BHCLR-Pharmacology: Pain & Inflammation Management System: Exam 2

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Cyclooxygenase (COX)
Is an Enzyme that helps in the Synthesis of Prostaglandins. Prostaglandins cause Inflammation and Pain at the Injury Site

Is caused by Microorganisms and Results in Inflammation (but not all inflammations are caused by infections)

A Response to Tissue Injury and Infection. This process is a protective mechanism in which the body attempts to neutralize & destroy harmful agents at the site of injury and to establish conditions for tissue repair.

Nonsteroidal Antiinflammatory Drugs
Relieve Pain (Analgesic), Reduce Body Temperature (Antipyretic), and Inhibit Platelet Aggregation (Anticoagulant)

NSAIDS (Non-steriodal anti-inflammatory drugs)
-These drugs mimic the effects of Steroids but they are not Steroids
-Aspirin is the oldest Anti-inflammatory drug, it was first used for its Analgesic and Antipyretic effects
-Used to Treat Mild to Moderate Pain


*-Therapeutic Uses: Analgesic (reduce pain/inflammation), Antipyretic (decrease temperature) & Anticoagulant (inhibit platelet aggregation)

*-Contraindications: Do not give to Children (Reyes Disease), GI Bleed, Bone Marrow Suppression, Anticoagulant Therapy

*-Common Side Effects: N/V, Anorexia, Diarrhea, Hearing Loss, Abdominal Pain, Heartburn

*-Adverse Reaction: Tinnitus, Urticarial (Hives), Ulceration of Lining of Stomach (GI Bleed), Leukopenia

*-Drug/Lab/Food: Prothrombin Time

*-Nursing Interventions: Close observation during 1st dose; Asses for Side Effects/Adverse Reactions, Clotting Factor; Monitor Labs for Liver, Urine, C&S; Take med With Food; Monitor Liver & Kidney function, Non-compliance

*-Client Education: DO NOT take with Alcohol or with other anticoagulants; Possible Side Effects (GI Bleed really common); Increase Fluid Intake to help excretion; Discontinue 3-7 days before surgery; Report blood in Stool or other GI symptoms


*-Therapeutic Uses: To relieve Pain, Reduce Inflammatory Response, Anti-Arthritic, Anti-Pyretic

*-Contraindications: Renal or Hepatic Disease, Lactation

*-Common Side Effects: GI Disturbances, N/V, Rash, Fluid Retention (Edema)

*-Adverse Reactions: GI Bleed, Nephrotoxicity, Blood Dyscrasia, Cardiac Dysrhythmias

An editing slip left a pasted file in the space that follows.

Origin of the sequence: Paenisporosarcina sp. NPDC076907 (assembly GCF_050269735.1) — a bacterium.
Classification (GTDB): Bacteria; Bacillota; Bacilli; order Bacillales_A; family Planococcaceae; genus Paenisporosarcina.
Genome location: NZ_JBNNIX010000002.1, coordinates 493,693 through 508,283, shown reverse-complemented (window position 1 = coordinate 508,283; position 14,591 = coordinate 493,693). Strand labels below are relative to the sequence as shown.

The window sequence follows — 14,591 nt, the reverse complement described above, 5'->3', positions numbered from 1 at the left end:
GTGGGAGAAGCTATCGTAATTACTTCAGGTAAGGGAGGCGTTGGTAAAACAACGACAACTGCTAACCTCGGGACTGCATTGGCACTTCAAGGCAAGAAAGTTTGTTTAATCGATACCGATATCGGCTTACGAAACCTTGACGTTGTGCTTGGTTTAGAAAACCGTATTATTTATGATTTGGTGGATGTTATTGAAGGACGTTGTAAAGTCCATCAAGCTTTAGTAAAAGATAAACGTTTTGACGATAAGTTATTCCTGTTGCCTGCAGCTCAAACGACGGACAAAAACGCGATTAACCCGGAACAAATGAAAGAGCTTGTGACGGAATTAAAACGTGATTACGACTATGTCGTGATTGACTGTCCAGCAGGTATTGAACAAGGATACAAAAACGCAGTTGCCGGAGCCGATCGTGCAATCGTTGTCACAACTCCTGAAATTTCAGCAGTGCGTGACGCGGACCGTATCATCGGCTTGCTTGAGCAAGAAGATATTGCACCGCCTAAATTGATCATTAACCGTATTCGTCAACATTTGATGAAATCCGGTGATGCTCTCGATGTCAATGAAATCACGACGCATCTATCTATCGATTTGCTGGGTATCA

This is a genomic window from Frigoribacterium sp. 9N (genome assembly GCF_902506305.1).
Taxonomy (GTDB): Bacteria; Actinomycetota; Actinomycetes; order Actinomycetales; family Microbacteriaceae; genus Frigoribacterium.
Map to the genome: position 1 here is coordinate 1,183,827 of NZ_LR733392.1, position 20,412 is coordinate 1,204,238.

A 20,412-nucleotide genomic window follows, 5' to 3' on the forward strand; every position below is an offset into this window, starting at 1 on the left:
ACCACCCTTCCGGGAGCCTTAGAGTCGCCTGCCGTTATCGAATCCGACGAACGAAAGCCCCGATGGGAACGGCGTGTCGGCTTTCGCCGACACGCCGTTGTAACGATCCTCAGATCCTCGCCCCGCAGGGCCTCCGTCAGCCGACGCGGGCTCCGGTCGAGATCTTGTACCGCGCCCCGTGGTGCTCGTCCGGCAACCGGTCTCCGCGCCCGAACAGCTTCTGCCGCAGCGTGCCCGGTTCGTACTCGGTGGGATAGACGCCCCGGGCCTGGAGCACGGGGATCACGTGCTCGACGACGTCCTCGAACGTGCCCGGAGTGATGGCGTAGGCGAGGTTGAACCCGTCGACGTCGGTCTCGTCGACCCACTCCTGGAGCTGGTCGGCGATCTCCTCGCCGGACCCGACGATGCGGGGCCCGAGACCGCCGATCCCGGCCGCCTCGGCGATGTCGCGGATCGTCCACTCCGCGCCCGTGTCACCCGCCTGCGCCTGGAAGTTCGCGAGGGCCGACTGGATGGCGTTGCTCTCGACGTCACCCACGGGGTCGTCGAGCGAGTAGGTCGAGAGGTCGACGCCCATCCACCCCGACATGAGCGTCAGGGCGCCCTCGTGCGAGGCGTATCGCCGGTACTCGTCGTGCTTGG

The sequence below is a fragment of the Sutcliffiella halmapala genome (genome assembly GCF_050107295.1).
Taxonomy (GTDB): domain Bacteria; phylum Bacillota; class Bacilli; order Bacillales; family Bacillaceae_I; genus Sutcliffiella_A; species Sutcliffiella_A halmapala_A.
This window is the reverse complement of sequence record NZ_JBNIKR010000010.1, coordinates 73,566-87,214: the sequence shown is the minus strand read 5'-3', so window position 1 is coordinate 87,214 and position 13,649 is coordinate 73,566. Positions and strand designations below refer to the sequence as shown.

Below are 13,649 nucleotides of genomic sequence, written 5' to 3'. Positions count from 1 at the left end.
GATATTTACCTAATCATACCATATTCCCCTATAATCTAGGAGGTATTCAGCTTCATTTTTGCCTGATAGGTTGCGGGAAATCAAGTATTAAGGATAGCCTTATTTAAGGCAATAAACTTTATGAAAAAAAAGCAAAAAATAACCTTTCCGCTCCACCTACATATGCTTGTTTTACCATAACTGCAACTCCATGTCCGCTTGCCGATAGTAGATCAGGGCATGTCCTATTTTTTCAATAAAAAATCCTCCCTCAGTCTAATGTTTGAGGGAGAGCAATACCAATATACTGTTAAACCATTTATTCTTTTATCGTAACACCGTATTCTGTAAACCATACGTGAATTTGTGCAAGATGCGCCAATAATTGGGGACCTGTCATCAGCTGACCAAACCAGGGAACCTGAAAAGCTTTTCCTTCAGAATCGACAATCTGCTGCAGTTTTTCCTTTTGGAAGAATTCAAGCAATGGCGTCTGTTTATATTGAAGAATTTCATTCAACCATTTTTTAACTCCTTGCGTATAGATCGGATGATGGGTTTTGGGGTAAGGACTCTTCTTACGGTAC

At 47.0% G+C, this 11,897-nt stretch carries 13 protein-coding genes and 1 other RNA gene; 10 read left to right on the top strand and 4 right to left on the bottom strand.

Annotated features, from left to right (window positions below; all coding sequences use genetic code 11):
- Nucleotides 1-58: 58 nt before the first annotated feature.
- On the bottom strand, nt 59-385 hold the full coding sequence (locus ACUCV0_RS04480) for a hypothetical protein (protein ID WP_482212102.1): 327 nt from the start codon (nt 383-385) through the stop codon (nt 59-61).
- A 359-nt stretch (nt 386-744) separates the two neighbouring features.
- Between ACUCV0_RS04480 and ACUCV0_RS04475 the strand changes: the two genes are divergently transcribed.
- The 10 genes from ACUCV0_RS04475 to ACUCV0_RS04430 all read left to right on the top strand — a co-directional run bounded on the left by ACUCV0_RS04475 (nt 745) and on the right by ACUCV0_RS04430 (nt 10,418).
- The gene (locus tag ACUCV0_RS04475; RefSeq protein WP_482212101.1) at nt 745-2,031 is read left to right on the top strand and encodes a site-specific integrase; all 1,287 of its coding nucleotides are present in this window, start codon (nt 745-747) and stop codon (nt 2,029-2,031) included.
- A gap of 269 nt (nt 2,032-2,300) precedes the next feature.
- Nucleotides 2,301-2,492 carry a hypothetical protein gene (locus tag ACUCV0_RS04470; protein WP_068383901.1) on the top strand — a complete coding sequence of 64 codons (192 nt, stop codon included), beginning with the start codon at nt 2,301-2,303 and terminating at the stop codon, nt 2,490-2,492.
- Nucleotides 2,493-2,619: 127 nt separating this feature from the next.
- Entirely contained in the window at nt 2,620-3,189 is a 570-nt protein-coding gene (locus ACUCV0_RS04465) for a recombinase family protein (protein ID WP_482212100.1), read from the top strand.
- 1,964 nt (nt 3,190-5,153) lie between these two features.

*-Nursing Interventions: Close Observation during 1st Dose; Assess for Allergies, GI Symptoms; Monitor Labs for Liver, Renal, C&S; Take med With Food; Monitor Liver & Kidney Function

*-Client Education: Possible Side Effects; Increase Fluid Intake to help Excretion; Report Blood in Stool or other GI Symptoms; Often chosen over Acetaminophen (Tylenol) r/t Liver Toxicity

*-Classification: NSAID, COX-2 Inhibitor

*-Therapeutic Uses: To treat Osteoarthritis, Rheumatoid Arthritis, to Relieve Dysmenorrhea (difficult menstrual cycle)

*-Contraindications: Advanced Renal Disease or Hepatic Failure, Hypertension

*-Side Effects: Headache, Dizziness, N/V, Rash

*-Adverse Reactions: Peripheral Edema

*-Nursing Interventions: Assess for Edema; Observe for GI Symptoms; Monitor Liver & Kidney Function

*-Client Education: Possible Side Effects; If it causes GI upset tell Patient to take with Food

*-Classification: Antigout

*-Therapeutic Uses: Reduces Uric Acid Synthesis; To treat Gout and Hyperuricemia, Prevents Urate Calculi

*-Contraindications: Hypertension, Decreased Renal or Hepatic Function

*-Side Effects: Headache, Sinusitis, N/V, Diarrhea, Rash

*-Adverse Reactions: Peripheral Edema

*-Nursing Interventions: Monitor Renal & Liver Profiles, VS, Urinary Output; Increase PO Fluids to Avoid Kidney Stones; Administer before or after Meals with Full Glass of Water

*-Client Education: Increase Fluid Intake; Limit Foods High in Purine (protein) Content (Meats, Salmon, Legumes)

Nonopioid and Opioid are Prescribed for the Relief of Pain

Pain Threshold
It Reflects the Level of Stimulus needed to Create a Painful Sensation in an Indiviual

Pain Tolerance
-The amount of Pain a Person can Tolerate without Interference of Functioning
-Influenced by Age, Gender, Culture, Ethnicity, Anxiety, Previous Experience

Neuropathic Pain
An Unusual Sensory Disturbance often Involving Neural Super Sensitivity, often due to Injury or Disease of the Peripheral or CNS

The Body Produces these Neurohormones, that naturally Suppress Pain Conduction although the Method is not completely understood

Opioid Agonists